Because of their low cost, large volume, and ease of recognizing new information, Internet News and electronic mail have been popular domains for information filtering research. Unfortunately, these domains are poorly suited to formal experiments because reproducible results are difficult to obtain. For this reason, very little is known about the effectiveness of either SIFT or InfoScope. Stevens reported that eight of ten experienced Internet News readers preferred InfoScope to their prior software in his initial study, and that all five users in the second evaluation reported that fewer uninteresting articles were presented and more interesting articles were read in a second half of a 10 week evaluation than in the first. Because SIFT was developed to study efficiency rather than effectiveness issues, even less information is available about its effectiveness. Yan does report, however, that in early 1995 SIFT routinely processed over 13,000 profiles and was adding approximately 1,400 profiles each month . Even though one user may create several profiles, this level of user acceptance makes a powerful statement about the utility of even the simple approach used by SIFT.
Learning more about the effectiveness of a text filtering technique requires that the technique be evaluated under controlled experimental conditions. And because the performance of text filtering techniques varies markedly when different information needs and document collections are used, comparison of results across systems is facilitated when those factors are held constant. The TREC evaluation has provided an unprecedented venue for exactly this type of performance evaluation. Conducted annually since 1992, the most recent conference (TREC-4) attracted participation from 24 universities and 12 corporations .
NIST provides each participant with fifty topics and a large set (typically thousands) of training documents and relevance assessments on those documents for each information need. Participants train their text filtering systems, using this data as if it represented explicit feedback on the utility of each training document to a user, and then must register their profiles with NIST before receiving the evaluation documents. The profiles are then used by the text filtering systems which generated them to rank order a previously unseen set of evaluation documents, and the top several thousand documents are submitted to NIST for evaluation.
In order to achieve reproducible results, it is necessary to make some very strong assumptions about the nature of the information filtering task. In TREC it is assumed that human judgements about whether an information need is satisfied by a document are binary valued (i.e., a document is relevant to an information need or it is not) and constant (i.e., it does not matter who makes that judgement or when they make it). Relevance, the fundamental concept on which this methodology is based, actually fails to satisfy both of those assumptions. Human relevance judgments exhibit significant variability across evaluators, and for the same evaluator across time. Furthermore, evaluators sometimes find it difficult to render a binary relevance judgment on a specific combination of a document and an information need. Nevertheless, performance measures based on a common set of relevance judgements provide a principled basis for for comparing the relative performance of different text filtering techniques.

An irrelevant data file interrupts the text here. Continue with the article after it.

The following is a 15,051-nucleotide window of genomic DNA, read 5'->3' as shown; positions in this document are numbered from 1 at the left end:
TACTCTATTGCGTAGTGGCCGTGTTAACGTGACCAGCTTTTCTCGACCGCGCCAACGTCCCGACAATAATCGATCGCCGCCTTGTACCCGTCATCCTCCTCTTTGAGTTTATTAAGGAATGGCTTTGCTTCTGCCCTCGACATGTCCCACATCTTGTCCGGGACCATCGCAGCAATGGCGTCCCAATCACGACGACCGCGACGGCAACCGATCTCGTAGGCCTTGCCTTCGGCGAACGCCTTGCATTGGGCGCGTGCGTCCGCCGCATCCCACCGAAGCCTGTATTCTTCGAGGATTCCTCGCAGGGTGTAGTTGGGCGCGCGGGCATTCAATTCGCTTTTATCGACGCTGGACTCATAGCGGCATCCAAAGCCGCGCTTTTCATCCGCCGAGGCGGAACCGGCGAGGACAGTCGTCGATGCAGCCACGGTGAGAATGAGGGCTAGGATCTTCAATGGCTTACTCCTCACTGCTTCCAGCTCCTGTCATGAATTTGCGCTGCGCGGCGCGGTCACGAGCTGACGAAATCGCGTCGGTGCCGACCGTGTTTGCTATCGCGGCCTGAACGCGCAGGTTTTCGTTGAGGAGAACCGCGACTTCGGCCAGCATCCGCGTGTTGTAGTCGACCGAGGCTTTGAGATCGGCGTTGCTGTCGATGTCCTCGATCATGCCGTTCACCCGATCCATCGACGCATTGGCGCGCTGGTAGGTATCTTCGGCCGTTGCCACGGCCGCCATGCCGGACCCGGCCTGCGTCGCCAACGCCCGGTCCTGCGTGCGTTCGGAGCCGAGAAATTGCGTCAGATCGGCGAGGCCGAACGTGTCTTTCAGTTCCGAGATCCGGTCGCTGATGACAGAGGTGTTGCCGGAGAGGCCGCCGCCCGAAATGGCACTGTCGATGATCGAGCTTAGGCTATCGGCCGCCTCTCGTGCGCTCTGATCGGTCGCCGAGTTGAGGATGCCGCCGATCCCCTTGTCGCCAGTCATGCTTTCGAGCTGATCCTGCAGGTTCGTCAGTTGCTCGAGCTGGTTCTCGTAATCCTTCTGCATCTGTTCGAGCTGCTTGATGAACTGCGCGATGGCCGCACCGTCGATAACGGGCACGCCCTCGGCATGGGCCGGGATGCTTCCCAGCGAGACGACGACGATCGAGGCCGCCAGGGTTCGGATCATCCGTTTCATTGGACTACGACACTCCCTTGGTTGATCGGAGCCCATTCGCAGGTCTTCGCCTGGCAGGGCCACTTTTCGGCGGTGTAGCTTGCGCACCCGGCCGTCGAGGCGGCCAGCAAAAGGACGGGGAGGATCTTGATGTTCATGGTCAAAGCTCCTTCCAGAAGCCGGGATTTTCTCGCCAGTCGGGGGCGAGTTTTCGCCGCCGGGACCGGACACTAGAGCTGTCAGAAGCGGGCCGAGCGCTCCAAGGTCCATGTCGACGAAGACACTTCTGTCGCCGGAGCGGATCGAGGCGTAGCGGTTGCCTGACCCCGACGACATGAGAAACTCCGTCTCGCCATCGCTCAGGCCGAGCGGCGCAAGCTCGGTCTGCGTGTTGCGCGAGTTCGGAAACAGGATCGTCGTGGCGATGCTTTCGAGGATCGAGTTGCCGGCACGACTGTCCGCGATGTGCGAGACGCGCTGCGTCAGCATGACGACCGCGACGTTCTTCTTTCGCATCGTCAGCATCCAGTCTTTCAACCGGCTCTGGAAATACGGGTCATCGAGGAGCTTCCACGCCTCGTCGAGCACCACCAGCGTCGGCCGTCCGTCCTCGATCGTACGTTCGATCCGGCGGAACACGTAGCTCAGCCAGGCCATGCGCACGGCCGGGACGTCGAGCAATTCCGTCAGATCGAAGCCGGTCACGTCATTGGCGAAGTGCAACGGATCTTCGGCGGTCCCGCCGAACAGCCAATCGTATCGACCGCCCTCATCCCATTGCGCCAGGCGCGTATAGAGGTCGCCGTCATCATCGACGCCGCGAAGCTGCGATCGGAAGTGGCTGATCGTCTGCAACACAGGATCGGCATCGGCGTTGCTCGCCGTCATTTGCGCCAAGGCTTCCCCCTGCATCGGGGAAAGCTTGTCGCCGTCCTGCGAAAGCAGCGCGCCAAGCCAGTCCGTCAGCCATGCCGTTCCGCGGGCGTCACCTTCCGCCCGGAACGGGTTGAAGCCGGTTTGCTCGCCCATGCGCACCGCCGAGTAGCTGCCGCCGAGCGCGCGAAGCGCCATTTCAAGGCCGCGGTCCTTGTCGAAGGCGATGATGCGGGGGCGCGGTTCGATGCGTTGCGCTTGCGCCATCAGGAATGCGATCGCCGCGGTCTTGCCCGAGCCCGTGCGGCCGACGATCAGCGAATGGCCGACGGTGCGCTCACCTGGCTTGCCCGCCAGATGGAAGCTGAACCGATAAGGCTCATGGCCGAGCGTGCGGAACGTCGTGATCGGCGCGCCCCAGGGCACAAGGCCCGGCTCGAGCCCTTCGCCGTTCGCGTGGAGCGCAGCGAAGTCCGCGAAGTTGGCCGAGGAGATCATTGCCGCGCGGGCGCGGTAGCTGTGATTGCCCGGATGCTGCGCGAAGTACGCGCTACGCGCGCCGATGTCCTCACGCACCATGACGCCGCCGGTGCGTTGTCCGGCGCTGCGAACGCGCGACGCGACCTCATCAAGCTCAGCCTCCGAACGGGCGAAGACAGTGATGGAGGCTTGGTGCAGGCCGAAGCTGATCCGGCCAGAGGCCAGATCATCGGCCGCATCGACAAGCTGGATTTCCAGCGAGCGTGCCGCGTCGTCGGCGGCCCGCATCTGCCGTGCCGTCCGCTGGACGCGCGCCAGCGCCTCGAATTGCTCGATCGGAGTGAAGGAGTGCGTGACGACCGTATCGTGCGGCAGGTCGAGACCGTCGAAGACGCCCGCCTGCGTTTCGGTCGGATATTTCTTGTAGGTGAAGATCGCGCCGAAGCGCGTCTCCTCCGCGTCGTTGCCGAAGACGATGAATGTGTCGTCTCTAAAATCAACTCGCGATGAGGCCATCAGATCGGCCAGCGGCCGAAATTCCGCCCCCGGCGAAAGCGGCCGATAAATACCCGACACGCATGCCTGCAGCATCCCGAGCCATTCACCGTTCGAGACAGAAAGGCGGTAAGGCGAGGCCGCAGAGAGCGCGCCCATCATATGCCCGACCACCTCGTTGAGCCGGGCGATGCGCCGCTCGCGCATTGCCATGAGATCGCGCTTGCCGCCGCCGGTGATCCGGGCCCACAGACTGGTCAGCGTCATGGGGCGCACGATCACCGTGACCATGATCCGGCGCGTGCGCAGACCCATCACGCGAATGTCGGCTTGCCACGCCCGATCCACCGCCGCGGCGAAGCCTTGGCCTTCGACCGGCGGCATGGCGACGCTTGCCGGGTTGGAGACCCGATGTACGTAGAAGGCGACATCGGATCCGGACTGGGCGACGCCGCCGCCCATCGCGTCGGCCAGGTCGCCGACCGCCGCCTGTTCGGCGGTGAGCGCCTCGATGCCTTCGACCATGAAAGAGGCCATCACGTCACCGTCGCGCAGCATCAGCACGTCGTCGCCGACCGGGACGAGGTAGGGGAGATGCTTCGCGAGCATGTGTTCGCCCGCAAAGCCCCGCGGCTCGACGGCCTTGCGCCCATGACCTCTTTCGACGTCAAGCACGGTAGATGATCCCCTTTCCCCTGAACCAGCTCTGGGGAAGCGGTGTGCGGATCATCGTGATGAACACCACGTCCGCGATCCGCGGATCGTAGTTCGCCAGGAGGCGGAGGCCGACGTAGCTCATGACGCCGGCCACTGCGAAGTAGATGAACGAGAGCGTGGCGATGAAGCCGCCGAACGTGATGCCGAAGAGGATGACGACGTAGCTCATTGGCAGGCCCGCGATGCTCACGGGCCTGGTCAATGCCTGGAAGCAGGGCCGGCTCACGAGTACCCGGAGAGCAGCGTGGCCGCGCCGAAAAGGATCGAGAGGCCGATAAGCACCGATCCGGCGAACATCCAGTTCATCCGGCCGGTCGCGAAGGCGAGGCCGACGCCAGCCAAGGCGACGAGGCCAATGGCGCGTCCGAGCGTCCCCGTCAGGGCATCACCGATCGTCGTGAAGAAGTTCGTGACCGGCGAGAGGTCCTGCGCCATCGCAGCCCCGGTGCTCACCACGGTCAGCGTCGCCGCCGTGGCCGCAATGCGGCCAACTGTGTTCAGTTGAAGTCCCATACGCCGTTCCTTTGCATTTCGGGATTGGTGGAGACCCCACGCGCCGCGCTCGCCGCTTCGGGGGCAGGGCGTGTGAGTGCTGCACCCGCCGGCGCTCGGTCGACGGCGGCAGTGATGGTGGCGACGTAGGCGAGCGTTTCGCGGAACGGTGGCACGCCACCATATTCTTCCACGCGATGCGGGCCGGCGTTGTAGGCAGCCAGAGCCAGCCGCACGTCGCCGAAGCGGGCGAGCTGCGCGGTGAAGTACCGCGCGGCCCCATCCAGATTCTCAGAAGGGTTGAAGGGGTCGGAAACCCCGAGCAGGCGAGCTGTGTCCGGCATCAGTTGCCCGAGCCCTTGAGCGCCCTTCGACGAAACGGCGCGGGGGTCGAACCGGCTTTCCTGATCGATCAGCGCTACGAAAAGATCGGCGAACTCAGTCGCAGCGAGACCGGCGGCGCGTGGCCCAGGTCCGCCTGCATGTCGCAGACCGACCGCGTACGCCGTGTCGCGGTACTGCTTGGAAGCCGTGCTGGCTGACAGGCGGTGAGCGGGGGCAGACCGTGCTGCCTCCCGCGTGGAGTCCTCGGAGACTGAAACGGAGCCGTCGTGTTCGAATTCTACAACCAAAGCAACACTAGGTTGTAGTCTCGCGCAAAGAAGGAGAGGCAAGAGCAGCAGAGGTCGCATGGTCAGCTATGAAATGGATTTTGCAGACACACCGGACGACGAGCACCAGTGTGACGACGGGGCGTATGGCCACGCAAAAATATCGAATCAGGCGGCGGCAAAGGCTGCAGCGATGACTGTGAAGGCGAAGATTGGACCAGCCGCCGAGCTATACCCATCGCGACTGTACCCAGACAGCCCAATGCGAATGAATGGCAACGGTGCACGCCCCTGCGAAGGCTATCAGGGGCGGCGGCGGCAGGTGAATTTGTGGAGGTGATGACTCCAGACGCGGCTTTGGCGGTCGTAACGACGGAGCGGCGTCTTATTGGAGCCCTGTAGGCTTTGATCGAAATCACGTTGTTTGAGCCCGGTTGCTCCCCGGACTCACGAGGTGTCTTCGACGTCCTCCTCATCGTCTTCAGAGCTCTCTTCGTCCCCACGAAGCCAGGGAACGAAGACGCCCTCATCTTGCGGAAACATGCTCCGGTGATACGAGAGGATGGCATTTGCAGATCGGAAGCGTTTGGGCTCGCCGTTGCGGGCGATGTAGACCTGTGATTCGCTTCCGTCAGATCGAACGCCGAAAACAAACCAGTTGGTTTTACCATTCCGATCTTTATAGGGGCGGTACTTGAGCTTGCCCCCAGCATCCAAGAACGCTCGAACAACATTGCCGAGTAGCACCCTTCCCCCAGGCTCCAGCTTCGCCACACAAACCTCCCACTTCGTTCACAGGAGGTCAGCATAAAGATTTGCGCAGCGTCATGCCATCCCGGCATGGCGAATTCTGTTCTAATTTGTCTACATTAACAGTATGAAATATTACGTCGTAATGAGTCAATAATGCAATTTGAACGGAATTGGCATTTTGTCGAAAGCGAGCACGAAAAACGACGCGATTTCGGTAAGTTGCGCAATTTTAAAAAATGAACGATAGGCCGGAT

The TREC filtering evaluation is based on effectiveness measures that are commonly used for text retrieval systems. The effectiveness of exact match text retrieval systems is typically characterized by three statistics: ``precision,'' ``recall,'' and ``fallout.'' Precision is the fraction of the selected documents which are actually relevant to the user's information need, while recall is the fraction of the actual set of relevant documents that are correctly classified as relevant by the text filtering system. When used together, precision and recall measure selection effectiveness. Because both precision and recall are insensitive to the total size of the collection, fallout (the fraction of the non-relevant documents that are selected) is used to measure rejection effectiveness. Table 2 illustrates these relationships.
Table 2: Measures of text selection effectiveness.
In TREC, almost all of the filtering systems produce ranked output. Accordingly, precision and fallout at several values of recall are reported, and ``average precision'' (the area under the precision-recall curve) is reported for use when a single measure of effectiveness is needed . Average precision is computed by choosing successively larger sets of documents from the top of the ranked list that result in evenly spaced values of recall between zero and one. Precision is then computed for each set, and the mean of those values is reported as the average precision for an individual information need. The process is repeated for several information needs, and the mean of the values obtained is reported as the average precision for the system on that test collection. Clearly, larger values of average precision are better.
Only the selected documents must be scored to evaluate precision, but it would be impractical to evaluate recall and fallout by scoring every document in the TREC collection. The solution is to estimate recall and fallout by scoring a sample of the document collection. The approach chosen for TREC, known as ``pooled relevance evaluation'' is to evaluate every document chosen by any participating system and then assume that all unchosen documents are not relevant. Since documents are chosen using a wide variety of text filtering and retrieval techniques in TREC, it is felt that the pooled relevance methodology produces a fairly tight upper bound on recall and an extremely tight lower bound on fallout.
Although TREC investigates only the performance of the selection module, and that evaluation is necessarily based on a somewhat artificial set of assumptions, the resulting data provides a useful basis for choosing between alternative selection techniques. In the TREC-3 evaluation, for example, 25 text filtering systems were evaluated and average precision was observed to vary between 0.25 and 0.41.